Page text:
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There is a legal way to tape record conversations with HSBC and most other customer service departments, and they will even help you do it legally

You can use a smartphone app like "Tape-a-Call" for iPhones and Android. This is how a visitor suggested:

Submitted by a visitor this is used in many states without legally notifying the other party that you are recording the conversation.

Here's How to legally record HSBC:
Purchase a micro-cassette (about $45.00 to $65.00). Also purchase a tape recording telephone connector ($16.00 to $25.00) or better yet a speakerphone ($25.00 to $125.00). Buy and use 90-minute micro-cassettes.

To legally tape the HSBC telephone conversation you MUST state your name, who you are calling, the purpose of your call, the telephone number you are calling, and the date (mm/day/yr), and the time and time zone (ET, CT, MT, PT, AKT, or HAT) of your call. Place the recorder in the cradle of the phone and dial the number, so it will record the telephone number's tones. DO NOT SAY ANYTHING WHILE WAITING FOR THE CALL TO BE TRANSFERRED TO CUSTOMER SERVICE!

Here's where HSBC is going to be a great help to you. At sometime during your call, HSBC has a pre-recorded message that states "your call may or may not be recorded for quality control purposes". There is your legal loophole. HSBC MUST make this statement at some time during your call, or they cannot legally tape your call. Since HSBC has clients in all 50 states, they do not have the time to check to see if they are complying with state laws concerning the tape recording your specific call (REMEMBER Pres. Bill Clinton, Monica Lewinsky and Linda Tripp).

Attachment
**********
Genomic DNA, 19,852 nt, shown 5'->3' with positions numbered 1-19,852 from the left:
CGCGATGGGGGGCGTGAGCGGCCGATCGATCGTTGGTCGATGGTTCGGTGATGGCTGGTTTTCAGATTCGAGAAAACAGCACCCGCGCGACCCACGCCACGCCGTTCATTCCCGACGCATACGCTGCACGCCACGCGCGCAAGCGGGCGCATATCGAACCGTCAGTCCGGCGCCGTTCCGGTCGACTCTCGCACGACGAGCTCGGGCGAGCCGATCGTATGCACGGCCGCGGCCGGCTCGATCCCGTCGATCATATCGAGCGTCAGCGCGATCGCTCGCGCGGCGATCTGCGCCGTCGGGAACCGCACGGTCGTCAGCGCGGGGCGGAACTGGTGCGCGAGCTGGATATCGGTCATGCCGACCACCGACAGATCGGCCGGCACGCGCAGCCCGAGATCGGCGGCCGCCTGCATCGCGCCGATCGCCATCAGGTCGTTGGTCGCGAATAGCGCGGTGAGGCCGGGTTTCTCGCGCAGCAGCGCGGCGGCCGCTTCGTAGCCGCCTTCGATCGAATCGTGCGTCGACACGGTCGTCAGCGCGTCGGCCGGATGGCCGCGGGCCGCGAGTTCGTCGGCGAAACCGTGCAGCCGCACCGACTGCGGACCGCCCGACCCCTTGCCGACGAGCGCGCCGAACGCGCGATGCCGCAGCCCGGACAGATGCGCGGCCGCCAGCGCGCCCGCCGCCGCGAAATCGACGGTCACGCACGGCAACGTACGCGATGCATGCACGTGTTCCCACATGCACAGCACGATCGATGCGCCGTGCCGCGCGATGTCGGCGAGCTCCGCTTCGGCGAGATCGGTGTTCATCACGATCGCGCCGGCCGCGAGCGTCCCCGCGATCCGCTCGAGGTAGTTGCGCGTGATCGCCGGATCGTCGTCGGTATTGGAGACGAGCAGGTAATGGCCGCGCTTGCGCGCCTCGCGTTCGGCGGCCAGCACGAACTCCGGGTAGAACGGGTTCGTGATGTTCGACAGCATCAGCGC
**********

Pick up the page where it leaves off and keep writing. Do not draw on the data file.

In this one short message HSBC just gave you their legal notification/permission for you to record your telephone call with HSBC. HSBC and their attorney cannot state that they did not authorize you to record their call, because this message will be clearly heard on your taped call for use in court.

Now you can ask all the leading questions you want to ask the HSBC employee. In other words, you can set them up. I have heard many stupid, misleading, false, and fraudulent statements made by employees, supervisors and officers of HSBC.

To end your call, state the time the call ended by the same clock you used to state the beginning time of the call. This is VERY IMPORTANT! Although 1-2 seconds do not count, using two differing times on clocks, could give HSBC a legal challenge to your tape recording.

In many states you must verbally notify the other party that you are recording the telephone conversations, in order to submit the recording into court as evidence of false, misleading, or fraudulent statements made to you. Up until now you could only include testimony/evidence that was stated to you by having an unbiased witness to the conversation on the other end of the line, or write down the information from your memory after, hoping that HSBC recorded the conversation at their end.

Companies typically lose their taped recordings, when they are found to give out some of the dumb stuff HSBC employee's state in their phone call with you. This is why your tape recording is so important.